Auditioning techniques for relaxing the interviewee at

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Old August 17th, 2005, 04:46 PM   #1
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Auditioning techniques for relaxing the interviewee

What do you do with nervous actors? How much time do you spend calming them down? How much time do you spend on auditioning each person? Is there anything that you should especially avoid doing?
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Old August 17th, 2005, 06:09 PM   #2
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Welll..... It's an 'audition' not an 'acting class'. Having said that, I always spend a moment or two chatting with them, asking how the drive in was, where they were comming from... small talk while we get them in place. Then it depends on the format of the audition. Have they had the sides for a while, in advance? Or is it pretty much a cold read?

I like to explain simply what we hope to achieve with the audition round, but NOT what I want out of the read. I explain where the sight line should be, and introduce the person who might be reading the other side. (If it's not a monologue). I make sure they understand where the scene starts. If there is some blocking or prop movement, I might take a moment to give very simple basic instruction, but usually that's not necessary.

Then I take a moment to get a mic level, usually I ask them to "Slate" it. This is a small test, to see if they have a little experience with the formalities of film. If not, no big deal I ask them to give their name and contact information, (this might be their agency contact). Then I roll tape, and give them their cue.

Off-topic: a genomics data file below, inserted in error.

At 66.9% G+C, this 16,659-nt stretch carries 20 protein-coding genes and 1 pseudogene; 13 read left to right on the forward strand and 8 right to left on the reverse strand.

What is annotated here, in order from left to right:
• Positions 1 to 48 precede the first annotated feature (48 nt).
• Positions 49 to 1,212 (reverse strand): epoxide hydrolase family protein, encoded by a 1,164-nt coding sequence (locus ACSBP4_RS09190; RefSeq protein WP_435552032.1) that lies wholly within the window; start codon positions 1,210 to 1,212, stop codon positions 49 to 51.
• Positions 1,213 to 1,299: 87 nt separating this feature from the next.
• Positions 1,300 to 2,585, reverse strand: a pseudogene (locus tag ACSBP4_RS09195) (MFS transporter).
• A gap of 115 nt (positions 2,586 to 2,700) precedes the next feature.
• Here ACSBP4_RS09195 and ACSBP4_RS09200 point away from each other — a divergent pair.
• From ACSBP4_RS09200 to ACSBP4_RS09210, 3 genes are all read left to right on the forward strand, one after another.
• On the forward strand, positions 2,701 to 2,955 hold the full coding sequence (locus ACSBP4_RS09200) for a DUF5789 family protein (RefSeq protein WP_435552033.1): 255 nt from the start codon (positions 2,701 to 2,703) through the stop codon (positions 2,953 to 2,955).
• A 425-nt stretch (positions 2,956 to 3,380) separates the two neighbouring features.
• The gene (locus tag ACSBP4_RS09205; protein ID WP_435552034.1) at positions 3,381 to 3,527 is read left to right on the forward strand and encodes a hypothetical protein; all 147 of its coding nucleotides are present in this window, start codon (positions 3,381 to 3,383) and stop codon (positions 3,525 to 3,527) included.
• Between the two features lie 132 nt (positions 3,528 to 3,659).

After the first take, I might ask for another with a minor change. Faster, slower, louder, softer, etc. THe point here, even if I LOVED the first take, is to see how they take directions. Here is where I might give character insights, and ask for how they saw the character. It's an audition for their interpersonal skills at that point.

Usually no more than three or four reads. Then I thank them, make sure they leave their headshots and contact information, and tell them WHEN they will be informed about a call-back.

(And for goodness sake, don't say "Don't call us, we'll call you.")

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Old August 17th, 2005, 06:57 PM   #3
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Very informative!

Is it inappropriate to ask for adjustments that run counter to the mood of the scene; e.g., asking for a happy adjustment in a sad scene?

In a recent audition I tried various adjustments, running the gamut of emotions, to see if the interviewee had an ossified preconception of how to perform the scene. No matter how extreme the adjustment, I got the same emotional response, despite my best attempt to give playable direction.

Last edited by Emre Safak; August 18th, 2005 at 06:41 AM.
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Old September 10th, 2005, 12:56 AM   #4
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directing actors in auditions

directing an actor at audition is always important. Asking them to do something unusual with the sides is not unusual. You don't always have the director or representative et al. there during the taping so it is always important to show as many sides and the professionalism of talent during auditioning.

The ability to take direction can sometimes show better than overall talent...

auditions for Film, Tv, Stage, etc. all have different variables to consider. As long as you remain focused on your goals and keep your eyes open ot new possibilities, you'll do fine.

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Old September 10th, 2005, 06:31 AM   #5
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Hey, here is what works for me..

If someone is nervous at an audition I always tell them I'm not an actor, but will act out part of the scene myself for them - maybe just a few lines where I look totally riduculous. It puts you on the same level as them and not way above like a Director God. I make it clear we're in this together...and I act out a part of a scene and usually STINK! Then I tell them that they'll most certainly do better than me...and that's all I want from them.